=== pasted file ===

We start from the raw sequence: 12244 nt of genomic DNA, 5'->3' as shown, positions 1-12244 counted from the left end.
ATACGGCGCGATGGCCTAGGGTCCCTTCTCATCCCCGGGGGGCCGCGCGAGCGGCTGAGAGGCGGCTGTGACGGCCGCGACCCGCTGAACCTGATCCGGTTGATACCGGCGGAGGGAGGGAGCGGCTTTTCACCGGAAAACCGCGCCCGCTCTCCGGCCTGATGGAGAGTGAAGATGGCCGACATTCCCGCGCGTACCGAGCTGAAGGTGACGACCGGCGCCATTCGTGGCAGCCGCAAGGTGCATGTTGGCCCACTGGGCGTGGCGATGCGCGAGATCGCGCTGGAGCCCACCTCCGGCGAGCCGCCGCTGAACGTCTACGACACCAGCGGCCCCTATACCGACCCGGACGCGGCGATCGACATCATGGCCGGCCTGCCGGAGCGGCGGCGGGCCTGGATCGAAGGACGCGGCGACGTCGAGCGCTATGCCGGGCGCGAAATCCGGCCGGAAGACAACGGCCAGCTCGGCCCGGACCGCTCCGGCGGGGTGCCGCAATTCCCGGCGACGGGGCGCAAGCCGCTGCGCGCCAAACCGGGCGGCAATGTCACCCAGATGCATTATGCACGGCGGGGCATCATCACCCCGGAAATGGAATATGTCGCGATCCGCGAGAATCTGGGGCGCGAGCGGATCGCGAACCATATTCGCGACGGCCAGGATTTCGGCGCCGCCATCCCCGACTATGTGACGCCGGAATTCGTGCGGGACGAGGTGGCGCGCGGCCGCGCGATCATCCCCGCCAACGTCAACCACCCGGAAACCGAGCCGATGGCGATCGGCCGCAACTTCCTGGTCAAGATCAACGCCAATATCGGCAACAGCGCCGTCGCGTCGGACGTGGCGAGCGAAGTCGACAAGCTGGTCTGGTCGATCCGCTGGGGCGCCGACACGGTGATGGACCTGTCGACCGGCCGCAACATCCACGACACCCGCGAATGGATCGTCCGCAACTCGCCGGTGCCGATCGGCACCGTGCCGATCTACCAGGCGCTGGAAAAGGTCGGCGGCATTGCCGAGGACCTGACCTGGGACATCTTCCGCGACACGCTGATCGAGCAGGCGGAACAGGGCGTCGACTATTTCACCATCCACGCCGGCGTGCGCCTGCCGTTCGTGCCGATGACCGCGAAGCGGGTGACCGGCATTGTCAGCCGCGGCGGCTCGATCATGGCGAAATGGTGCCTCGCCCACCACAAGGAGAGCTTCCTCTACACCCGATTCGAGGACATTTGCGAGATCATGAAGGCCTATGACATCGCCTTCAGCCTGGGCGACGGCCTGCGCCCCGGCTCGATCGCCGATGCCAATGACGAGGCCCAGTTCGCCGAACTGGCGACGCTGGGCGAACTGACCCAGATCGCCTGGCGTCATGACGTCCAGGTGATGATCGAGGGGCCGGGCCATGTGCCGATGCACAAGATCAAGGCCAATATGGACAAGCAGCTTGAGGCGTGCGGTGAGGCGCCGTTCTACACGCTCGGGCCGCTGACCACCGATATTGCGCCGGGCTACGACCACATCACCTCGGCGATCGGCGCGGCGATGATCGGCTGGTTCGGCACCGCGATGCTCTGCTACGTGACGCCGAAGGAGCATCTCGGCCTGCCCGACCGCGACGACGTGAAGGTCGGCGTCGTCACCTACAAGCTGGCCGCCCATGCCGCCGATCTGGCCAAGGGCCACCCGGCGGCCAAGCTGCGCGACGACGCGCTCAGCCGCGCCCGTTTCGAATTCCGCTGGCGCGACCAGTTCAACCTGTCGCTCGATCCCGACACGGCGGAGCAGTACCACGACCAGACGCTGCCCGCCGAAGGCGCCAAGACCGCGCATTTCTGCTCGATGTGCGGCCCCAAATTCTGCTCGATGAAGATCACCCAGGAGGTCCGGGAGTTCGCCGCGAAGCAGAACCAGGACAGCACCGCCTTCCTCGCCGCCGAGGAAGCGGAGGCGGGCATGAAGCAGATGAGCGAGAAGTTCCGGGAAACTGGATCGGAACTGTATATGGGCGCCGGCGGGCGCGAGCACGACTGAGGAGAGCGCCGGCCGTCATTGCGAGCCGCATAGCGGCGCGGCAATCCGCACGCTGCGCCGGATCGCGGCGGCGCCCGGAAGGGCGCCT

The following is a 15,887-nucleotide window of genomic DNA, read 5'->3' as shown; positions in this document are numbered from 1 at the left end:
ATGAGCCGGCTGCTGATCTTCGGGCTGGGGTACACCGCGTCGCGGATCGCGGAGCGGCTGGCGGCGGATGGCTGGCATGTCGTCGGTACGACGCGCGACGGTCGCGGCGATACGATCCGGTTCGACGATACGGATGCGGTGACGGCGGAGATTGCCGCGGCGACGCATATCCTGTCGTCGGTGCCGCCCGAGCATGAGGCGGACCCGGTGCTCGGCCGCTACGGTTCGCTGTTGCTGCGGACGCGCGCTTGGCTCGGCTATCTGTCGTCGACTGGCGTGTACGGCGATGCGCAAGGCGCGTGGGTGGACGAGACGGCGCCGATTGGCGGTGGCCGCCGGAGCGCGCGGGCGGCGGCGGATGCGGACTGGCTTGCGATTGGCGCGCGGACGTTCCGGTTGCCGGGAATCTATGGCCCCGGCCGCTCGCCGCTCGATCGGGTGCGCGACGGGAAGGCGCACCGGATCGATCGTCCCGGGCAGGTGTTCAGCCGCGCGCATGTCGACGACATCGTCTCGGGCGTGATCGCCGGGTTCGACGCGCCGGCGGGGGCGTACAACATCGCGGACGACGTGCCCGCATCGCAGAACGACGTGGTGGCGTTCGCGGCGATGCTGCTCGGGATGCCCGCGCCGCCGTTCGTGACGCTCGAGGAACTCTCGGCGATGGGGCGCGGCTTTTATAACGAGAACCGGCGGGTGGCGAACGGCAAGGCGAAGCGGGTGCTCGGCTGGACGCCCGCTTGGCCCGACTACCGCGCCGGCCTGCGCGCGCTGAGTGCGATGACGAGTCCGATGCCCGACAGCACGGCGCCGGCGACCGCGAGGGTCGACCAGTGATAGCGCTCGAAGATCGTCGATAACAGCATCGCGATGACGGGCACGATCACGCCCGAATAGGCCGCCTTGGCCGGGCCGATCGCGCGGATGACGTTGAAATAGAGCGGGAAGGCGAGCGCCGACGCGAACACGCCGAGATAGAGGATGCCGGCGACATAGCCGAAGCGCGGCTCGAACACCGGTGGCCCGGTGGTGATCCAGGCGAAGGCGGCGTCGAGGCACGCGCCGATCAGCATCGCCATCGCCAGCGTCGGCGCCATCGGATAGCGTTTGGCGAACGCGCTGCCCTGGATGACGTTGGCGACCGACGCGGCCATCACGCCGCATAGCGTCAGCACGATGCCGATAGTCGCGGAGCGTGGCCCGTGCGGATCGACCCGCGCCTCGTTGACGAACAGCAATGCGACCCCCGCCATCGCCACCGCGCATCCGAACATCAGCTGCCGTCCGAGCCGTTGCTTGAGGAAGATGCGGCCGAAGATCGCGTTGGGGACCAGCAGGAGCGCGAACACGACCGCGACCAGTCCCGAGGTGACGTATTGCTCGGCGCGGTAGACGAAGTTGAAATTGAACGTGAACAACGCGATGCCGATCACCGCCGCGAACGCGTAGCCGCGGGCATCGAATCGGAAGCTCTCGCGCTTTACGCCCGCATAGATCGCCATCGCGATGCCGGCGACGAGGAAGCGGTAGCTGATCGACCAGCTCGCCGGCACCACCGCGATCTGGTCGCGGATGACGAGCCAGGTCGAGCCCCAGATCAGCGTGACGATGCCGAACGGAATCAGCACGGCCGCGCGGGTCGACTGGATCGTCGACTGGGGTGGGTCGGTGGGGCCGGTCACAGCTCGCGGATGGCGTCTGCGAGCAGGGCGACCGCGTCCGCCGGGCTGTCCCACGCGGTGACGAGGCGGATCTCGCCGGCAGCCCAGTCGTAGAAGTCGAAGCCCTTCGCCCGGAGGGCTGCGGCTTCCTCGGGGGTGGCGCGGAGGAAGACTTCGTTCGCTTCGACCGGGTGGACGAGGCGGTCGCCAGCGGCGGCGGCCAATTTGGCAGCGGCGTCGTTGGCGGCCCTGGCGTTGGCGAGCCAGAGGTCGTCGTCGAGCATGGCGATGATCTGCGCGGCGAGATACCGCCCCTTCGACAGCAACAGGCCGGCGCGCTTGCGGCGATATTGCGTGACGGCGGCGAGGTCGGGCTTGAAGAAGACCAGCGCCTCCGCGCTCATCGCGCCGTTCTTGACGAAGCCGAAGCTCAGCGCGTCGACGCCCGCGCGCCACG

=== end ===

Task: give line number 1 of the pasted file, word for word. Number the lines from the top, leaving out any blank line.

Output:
We start from the raw sequence: 12244 nt of genomic DNA, 5'->3' as shown, positions 1-12244 counted from the left end.